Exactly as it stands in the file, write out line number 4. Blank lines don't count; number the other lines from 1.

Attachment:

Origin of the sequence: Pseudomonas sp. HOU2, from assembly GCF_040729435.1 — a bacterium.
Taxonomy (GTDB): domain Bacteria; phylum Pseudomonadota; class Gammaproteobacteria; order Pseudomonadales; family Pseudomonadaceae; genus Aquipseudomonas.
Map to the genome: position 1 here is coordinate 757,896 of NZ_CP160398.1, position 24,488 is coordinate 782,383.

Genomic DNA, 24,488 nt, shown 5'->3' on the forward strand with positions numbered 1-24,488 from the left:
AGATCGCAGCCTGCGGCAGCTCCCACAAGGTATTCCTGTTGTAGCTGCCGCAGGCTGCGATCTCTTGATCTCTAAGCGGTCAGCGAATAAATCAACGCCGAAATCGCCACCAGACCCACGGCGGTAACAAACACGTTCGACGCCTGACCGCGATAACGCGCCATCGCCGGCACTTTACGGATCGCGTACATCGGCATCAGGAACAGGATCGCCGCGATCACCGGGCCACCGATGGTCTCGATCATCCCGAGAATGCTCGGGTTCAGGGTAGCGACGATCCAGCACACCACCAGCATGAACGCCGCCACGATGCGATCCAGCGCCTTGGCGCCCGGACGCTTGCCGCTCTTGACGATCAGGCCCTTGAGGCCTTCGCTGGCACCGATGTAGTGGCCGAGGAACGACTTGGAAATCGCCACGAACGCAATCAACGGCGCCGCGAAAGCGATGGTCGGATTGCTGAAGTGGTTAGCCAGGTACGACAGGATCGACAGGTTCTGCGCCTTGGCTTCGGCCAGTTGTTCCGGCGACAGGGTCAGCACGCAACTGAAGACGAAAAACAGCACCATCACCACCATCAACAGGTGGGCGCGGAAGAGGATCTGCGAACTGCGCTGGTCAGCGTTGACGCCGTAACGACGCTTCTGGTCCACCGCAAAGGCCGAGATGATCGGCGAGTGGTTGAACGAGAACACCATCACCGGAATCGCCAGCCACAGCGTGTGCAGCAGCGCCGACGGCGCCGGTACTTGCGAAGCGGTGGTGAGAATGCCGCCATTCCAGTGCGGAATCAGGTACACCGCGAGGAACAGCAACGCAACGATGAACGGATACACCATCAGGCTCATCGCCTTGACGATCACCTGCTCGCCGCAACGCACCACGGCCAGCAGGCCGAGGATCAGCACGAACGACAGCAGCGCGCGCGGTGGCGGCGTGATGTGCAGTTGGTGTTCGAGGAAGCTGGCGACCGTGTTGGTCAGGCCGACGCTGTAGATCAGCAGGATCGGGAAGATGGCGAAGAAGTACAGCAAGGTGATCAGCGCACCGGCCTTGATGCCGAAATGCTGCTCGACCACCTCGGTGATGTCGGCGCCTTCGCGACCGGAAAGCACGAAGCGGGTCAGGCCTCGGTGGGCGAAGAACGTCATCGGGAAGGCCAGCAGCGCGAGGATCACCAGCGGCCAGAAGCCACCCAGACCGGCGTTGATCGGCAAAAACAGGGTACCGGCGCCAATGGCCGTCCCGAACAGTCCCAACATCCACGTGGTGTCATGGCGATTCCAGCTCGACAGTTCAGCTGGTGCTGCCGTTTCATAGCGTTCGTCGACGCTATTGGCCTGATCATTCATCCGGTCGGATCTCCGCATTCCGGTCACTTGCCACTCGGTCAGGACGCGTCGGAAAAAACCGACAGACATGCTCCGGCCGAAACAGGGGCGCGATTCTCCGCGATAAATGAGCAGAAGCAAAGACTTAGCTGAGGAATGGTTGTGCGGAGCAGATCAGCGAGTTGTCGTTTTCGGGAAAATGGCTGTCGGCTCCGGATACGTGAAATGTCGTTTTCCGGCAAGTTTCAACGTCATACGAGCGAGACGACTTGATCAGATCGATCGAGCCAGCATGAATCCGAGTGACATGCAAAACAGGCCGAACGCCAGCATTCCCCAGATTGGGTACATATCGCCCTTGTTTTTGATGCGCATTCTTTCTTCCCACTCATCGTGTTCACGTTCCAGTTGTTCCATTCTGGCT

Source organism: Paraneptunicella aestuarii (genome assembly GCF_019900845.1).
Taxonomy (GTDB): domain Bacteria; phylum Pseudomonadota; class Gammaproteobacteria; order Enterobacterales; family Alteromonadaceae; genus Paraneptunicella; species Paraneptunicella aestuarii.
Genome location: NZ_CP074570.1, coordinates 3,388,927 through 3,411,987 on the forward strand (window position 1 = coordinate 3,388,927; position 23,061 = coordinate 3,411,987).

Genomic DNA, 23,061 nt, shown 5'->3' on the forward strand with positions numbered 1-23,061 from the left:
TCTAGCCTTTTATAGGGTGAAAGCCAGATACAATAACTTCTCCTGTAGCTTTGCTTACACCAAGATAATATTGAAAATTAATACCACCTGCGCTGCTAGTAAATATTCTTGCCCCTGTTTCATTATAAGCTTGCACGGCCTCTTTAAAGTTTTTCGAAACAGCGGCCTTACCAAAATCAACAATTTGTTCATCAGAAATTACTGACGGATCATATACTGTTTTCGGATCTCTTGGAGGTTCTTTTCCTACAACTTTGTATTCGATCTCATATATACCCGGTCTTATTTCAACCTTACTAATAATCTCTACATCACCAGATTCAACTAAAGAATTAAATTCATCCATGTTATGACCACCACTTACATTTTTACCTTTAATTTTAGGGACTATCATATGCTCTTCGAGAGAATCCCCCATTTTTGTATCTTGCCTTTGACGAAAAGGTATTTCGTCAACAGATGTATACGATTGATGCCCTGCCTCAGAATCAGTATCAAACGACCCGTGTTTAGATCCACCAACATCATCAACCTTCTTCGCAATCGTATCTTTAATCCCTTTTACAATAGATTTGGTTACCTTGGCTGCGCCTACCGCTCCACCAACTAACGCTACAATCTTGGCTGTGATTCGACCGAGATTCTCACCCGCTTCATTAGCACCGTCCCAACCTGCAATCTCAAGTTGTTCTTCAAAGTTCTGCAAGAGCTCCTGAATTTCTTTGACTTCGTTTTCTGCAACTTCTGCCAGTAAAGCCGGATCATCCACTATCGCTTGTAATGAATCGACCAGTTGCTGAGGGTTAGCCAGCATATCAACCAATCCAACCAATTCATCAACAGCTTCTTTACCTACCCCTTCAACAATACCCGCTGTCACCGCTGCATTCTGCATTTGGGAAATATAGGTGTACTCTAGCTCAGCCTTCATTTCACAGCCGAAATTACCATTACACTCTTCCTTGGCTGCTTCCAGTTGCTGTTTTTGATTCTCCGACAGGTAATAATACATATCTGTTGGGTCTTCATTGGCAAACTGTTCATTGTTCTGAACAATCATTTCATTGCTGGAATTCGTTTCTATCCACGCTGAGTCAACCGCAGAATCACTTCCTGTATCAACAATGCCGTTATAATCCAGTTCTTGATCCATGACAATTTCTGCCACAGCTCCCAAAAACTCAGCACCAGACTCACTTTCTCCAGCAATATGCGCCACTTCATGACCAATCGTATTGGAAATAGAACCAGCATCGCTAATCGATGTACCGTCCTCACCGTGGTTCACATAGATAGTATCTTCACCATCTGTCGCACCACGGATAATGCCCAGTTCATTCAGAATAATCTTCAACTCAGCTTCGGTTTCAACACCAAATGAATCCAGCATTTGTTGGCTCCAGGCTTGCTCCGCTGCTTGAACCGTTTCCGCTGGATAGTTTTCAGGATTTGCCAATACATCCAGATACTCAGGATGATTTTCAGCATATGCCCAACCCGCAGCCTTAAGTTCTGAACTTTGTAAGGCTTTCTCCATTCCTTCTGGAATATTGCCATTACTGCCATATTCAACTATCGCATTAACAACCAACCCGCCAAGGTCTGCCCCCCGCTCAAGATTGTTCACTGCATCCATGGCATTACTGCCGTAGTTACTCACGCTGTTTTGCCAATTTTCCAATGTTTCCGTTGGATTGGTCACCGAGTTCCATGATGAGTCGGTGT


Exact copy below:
Genomic DNA, 24,488 nt, shown 5'->3' on the forward strand with positions numbered 1-24,488 from the left: